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Is it a hit, *hit or miss?
Muse - Absolution 
by Brad Podray

Muse - Absolution.
Label: Warner Brothers
Hit, *hit or Miss?:  Hit
Rating

Muse sounds like what rock music should evolve into but won't.  Let's not make any mistakes about this comment- Muse is only a little better than the manufactured rock/pop I hear every day on every radio station that I hate - yet this album, "Absolution," possesses an ethereal, thought-out quality which the aforementioned rock/pop tends to lack.  It's this feel alone that prevents me from despising the CD.  Use of keyboards and effect-soaked instrumentation makes the album sound processed in a refreshing way as opposed to an obnoxious way.  Synthetic basslines turn up in the album, utilized with pinpoint precision right where they belong. 

Lyrically, "Absolution" is awash with references to religious thought combined with the same vague nature that's found in many, many rock band lyric books.  I'd like to say that they're blurring the lines between musical styles, shattering boundaries, and the like but to say that would just not be true.  This is rock music, done well.  That should be plain and simple enough for complete idiots to understand. 

The album opens with "Intro," which is indeed, an intro to the second track.  If I really need to explain what "intro" means, then I don't want you reading my reviews anymore.  Let me take this moment to address something that Muse does that I don't like-

ATTENTION ALL BANDS!  IT'S POINTLESS TO PUT AN "INTRO" TRACK AS THE FIRST TRACK THAT SOUNDS EXACTLY LIKE THE LOGICAL BEGINNING TO THE SECOND TRACK!  HERE'S A NOVEL CONCEPT-WHY DON'T WE NOT HAVE THE FIRST TRACK BE AN "INTRO"  UNLESS IT SOUNDS DIFFERENT THAN TRACK 2!?  SORRY MUSE, BUT THIS TACTIC ISN'T AS ORIGINAL AS ROCK BANDS THINK IT IS!

OK.  I got that out of my system.  Now Muse and Muse fans - I like this CD. Don't take the above paragraph as a dismissal of Muse's songwriting skill. Anyhow, the "intro" leads into "Apocalypse Please,"  an opus of a rock song complete with well-done piano outro.  The rest of the album is a sonic trip and a half for rock fans.  I like this much better than any modern overrated bands - Nickelback, Slipknot, The White Stripes, whatever I keep hearing on the blasted radio.  These guys are talented, but more importantly, they're diverse.  Each track isn't just a rehash of the last one.  Each song aspect is not a rehash of what we've already heard on the song. For instance, "Falling Away With You" shows the standard well-done rock chugging along when... What's this!? A complex piano/synthetic/whatever mesh of instrumentation and lyrics bust in.  As quick as they've busted in, they bust back out-allowing the rock to take over once more.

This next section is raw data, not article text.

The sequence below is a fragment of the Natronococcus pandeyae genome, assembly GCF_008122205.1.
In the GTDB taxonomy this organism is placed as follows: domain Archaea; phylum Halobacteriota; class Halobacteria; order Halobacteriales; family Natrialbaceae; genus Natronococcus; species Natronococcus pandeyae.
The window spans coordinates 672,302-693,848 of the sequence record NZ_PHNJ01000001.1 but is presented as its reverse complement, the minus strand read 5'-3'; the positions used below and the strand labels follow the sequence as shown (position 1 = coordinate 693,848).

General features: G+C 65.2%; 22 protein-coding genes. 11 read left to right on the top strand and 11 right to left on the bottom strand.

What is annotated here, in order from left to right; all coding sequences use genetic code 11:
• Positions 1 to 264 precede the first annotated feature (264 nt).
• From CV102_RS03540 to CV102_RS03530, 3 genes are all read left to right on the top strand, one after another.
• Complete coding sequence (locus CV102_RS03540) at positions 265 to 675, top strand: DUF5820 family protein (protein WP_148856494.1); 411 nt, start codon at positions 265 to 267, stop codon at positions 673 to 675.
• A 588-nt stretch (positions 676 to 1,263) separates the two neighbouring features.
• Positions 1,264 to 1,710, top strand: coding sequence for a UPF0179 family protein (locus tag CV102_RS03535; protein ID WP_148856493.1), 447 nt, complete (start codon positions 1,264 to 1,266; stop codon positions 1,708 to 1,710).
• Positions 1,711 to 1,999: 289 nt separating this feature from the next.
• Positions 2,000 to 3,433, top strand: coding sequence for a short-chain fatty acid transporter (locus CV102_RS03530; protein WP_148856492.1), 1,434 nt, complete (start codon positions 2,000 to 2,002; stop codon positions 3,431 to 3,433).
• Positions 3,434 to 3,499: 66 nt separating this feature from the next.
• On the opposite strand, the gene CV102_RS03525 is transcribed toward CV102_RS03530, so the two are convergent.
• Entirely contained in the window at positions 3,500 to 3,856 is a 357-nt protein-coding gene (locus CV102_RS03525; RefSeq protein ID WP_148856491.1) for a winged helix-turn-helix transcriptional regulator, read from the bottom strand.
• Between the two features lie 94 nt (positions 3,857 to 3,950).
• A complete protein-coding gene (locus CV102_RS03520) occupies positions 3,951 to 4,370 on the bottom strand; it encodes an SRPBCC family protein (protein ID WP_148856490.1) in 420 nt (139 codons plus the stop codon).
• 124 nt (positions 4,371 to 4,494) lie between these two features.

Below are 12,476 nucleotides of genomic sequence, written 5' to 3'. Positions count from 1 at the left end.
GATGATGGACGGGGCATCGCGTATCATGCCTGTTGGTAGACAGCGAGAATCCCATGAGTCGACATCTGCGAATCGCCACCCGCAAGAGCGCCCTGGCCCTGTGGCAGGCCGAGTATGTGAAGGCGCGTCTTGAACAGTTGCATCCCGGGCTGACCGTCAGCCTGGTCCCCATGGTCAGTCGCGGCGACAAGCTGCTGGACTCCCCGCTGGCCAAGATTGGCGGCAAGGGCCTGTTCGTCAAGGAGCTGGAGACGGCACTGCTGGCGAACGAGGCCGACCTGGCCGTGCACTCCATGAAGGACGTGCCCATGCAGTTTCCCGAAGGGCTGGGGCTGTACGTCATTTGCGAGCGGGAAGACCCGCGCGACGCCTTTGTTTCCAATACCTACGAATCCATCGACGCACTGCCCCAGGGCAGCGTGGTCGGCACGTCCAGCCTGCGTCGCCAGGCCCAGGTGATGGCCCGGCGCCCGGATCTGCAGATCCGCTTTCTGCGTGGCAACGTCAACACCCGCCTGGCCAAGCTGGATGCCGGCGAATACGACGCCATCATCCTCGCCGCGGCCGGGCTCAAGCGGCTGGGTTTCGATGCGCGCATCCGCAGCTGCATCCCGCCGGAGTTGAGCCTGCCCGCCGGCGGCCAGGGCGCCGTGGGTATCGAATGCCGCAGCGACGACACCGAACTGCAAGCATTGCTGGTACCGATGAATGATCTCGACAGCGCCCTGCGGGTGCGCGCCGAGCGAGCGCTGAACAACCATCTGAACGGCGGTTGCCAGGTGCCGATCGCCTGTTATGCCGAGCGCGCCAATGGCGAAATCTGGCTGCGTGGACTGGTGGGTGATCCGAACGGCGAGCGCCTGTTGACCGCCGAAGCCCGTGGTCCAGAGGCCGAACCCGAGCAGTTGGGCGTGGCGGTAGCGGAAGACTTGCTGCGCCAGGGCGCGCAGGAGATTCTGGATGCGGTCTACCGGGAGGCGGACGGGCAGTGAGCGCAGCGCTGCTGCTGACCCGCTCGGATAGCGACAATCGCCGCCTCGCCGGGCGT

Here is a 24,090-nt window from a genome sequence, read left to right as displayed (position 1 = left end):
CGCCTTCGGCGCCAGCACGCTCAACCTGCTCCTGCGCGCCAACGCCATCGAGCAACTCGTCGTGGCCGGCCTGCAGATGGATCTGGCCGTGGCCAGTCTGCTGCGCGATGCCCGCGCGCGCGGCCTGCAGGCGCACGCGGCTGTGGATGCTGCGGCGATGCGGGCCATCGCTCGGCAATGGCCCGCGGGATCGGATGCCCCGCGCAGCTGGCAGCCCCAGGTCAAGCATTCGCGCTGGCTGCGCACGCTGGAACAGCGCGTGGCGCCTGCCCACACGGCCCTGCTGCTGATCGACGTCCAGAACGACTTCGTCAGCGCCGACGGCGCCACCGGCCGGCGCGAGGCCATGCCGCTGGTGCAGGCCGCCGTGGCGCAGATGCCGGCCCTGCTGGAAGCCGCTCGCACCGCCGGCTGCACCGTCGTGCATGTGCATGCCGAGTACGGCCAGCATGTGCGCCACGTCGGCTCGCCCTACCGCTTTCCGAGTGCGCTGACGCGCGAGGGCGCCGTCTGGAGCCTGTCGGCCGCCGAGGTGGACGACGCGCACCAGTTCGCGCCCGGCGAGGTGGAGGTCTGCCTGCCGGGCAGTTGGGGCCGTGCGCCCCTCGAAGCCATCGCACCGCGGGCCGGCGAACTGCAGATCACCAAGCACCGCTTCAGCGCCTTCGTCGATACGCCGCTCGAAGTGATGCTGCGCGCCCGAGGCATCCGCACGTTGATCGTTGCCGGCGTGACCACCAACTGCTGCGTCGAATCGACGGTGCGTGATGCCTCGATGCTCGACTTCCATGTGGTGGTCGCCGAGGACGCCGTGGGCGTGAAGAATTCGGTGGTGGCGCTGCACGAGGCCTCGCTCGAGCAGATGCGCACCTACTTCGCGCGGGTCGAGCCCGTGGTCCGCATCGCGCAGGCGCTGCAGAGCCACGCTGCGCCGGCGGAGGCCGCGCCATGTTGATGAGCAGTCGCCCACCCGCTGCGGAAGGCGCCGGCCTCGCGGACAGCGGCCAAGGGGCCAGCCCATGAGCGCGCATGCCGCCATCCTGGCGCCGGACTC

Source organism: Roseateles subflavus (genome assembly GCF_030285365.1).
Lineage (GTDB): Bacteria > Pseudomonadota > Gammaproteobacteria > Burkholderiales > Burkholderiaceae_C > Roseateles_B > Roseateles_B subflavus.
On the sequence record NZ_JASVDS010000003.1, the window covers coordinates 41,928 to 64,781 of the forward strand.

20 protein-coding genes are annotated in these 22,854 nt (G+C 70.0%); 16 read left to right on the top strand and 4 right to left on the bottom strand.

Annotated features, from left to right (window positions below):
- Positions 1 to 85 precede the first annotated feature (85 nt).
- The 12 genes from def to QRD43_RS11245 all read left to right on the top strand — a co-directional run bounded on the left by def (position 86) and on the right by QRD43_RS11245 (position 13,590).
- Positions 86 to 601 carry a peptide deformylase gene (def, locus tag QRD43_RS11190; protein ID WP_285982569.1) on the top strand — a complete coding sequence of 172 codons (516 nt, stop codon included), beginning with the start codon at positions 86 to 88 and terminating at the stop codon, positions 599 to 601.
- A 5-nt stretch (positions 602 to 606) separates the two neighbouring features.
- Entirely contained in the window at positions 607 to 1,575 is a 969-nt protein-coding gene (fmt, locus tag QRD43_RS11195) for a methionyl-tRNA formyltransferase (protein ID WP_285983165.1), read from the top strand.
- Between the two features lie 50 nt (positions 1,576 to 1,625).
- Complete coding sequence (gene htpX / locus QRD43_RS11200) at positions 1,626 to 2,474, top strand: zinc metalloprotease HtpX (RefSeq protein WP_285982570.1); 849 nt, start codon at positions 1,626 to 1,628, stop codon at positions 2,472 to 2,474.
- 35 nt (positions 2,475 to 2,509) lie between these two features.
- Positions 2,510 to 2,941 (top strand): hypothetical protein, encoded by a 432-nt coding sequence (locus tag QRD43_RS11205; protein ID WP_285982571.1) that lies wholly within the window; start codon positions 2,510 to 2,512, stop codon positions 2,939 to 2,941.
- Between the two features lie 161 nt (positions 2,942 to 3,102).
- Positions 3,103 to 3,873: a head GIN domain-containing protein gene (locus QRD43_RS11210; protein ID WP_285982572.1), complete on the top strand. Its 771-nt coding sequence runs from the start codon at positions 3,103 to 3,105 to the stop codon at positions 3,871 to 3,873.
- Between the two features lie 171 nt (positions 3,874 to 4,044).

The album alternates well between the hard and the soft, the acoustic and synthetic, insert generic polar opposite comparison here.  These guys are anything but a rehashed rock band formula that I'd expect from a label such as Warner Bros.  The word "rehash" is awesome.  People should use it more.  Anyhow, listen to the track "Butterflies and Hurricanes."  It's a joyride to hear. 

Sure to please- Rock fans of nearly any type, except indie rock fans (those people have some weird elitism associated with hearing bands on major labels).

Sure to disappoint- Kenny G. fans, hip-hop fans, R&B fans, your mother.
 



CD Info and Links


Tracks:
Intro
Apocalypse Please
Time Is Running Out
Sing For Absolution
Stockholm Syndrome
 Falling Away With You
Interlude
Hysteria
Blackout
Butterflies & Hurricanes
Small Print, The
Endlessly
Thoughts Of A Dying Atheist
Ruled By Secrecy
Listen to samples and Purchase this CD online

 


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